I hear it every day. People are feeling so discouraged right now at work. There is so much to be done. It’s truly overwhelming. And on top of that, it truly feels like the boss just doesn’t care:
I told him I needed to be out so I could help my kid with their online school this morning, but he still sent me all these emails
Doesn’t she understand the kind of pressure I’m under? Why is she asking me to do one more thing?
They know I’m really focused on this other project. So why are they coming to me with this new assignment?
Despite everything already on your plate, your boss keeps asking for more and more until it feels like you can’t breathe. Like you’ll never get ahead of it all. Some days you just want to quit. And that’s a very scary thought in our current economic situation. Changing jobs feels very risky. The train of thought goes round-and-round till you feel completely stuck and discouraged.
Luckily, there is something you can do about that.
Here’s the truth: I don’t know whether your boss cares or not. But I’ll bet that even a boss who cares about you will end up in this situation at least some of the time. They’ll forget what they’ve asked you to do. They’ll forget what you’ve told them about your schedule or your workload. They’ll forget that you’re planning to take some time off, or that Tuesday is your day to take the kids to school. After all, they’re juggling a million different things, too.
The other truth is that most of the time, your boss won’t know what it takes to do what they’ve asked you to do. They may not know that the report they asked for requires you to compile data from three different databases. They may not realize that your new project requires coordination with two other departments.
Should your boss know these things without your having to remind them or tell them? Of course – that would be great!
But when they don’t, what happens next is up to you.
You can focus on how things “should” be, and stay stuck and frustrated. Or you can get into partnership with them. If you want to have a reasonable workload and the opportunity to do your work successfully, partnership is the only choice that will get you there.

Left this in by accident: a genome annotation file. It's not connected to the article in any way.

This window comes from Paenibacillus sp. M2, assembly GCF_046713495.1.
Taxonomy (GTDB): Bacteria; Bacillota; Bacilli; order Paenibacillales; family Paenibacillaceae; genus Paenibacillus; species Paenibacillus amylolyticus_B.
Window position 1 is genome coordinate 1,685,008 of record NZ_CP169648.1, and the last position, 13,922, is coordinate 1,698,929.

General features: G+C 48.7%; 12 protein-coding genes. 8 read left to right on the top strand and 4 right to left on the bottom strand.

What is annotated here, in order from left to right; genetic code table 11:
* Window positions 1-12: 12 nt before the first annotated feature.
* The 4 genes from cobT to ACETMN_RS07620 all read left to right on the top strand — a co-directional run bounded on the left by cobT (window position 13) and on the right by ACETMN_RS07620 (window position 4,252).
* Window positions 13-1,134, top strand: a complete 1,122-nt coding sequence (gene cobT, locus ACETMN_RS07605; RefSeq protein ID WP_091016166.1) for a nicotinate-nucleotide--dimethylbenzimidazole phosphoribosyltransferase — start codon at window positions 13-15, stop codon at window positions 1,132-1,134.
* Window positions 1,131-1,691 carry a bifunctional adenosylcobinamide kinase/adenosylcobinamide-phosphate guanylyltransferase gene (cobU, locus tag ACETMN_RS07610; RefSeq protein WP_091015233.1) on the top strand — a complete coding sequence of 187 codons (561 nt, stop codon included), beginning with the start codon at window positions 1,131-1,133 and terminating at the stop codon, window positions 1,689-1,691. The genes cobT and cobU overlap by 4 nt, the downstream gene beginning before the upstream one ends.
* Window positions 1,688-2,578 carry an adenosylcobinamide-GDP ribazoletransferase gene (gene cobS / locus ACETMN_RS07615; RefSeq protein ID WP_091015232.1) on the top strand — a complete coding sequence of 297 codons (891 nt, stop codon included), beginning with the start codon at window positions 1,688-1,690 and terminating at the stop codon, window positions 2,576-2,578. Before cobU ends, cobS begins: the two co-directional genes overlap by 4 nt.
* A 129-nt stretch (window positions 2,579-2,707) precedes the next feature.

When you work in partnership with someone, you see the world from their point of view, and help them see it from yours. You engage them in priority-setting and problem-solving. You make choices together about where to focus your time and energy. You remind them of your other commitments and the implications of those choices for them.
Getting into partnership with your boss takes skill. You need to be able to share the information you have without coming across as negative, or complaining, or as someone who’s unwilling to roll up their sleeves and pitch in.
You need an approach that’s calm, inviting and competent – grounded in a solid internal executive presence. You need to know your boss’s style and how they are likely to take in information, so you can approach them in a way that’s going to work for them. And you need to be strategic – bringing in solutions, as you’re identifying the problem.
That’s where the metaphor of partnership can be so helpful. When we think in terms of partnership, we move out of one-up/one-down thinking. One-down is feeling like you have to do whatever your boss says without question. One-up is feeling righteous about how they should be managing you. Either way is a ticket to staying stuck. The possibility that’s available to you is to shift out of those stories – the helplessness or righteousness — and see it as your responsibility to help your boss help you.
It takes skill and experience to build that kind of relationship. You need to be able to navigate differences in style, understand their concerns and accept their personal quirks. You need to be able to engage them in addressing key questions about your work: What will success look like? What are the priorities? Where should you focus your time, energy and talents to meet the team’s goals?
When you have the tools, the skills and the confidence to step into that partnership with your boss, your work life changes. When you can do this, you put yourself into the driver’s seat in your career. You negotiate for a workload that is actually doable. You create the conditions for your own success, where you can focus on the activities that make the best use of your talents.
Most importantly, when you have those skills, you can also see more clearly when it’s time to leave – if your boss truly isn’t willing to come into partnership with you. Either way, you’re in motion, no longer stuck and alone.
If this is something you’d like to develop for yourself, let’s talk. We’ll get on the phone for about 45 minutes and talk about where you are now in your work and where you might need to develop some of these partnership skills. And if I can help you get there, we’ll talk about what that could look like. If I’m not the right fit, I’ll point you to somebody who is so book a call now at ZMCoach.net/call. I look forward to talking to you soon.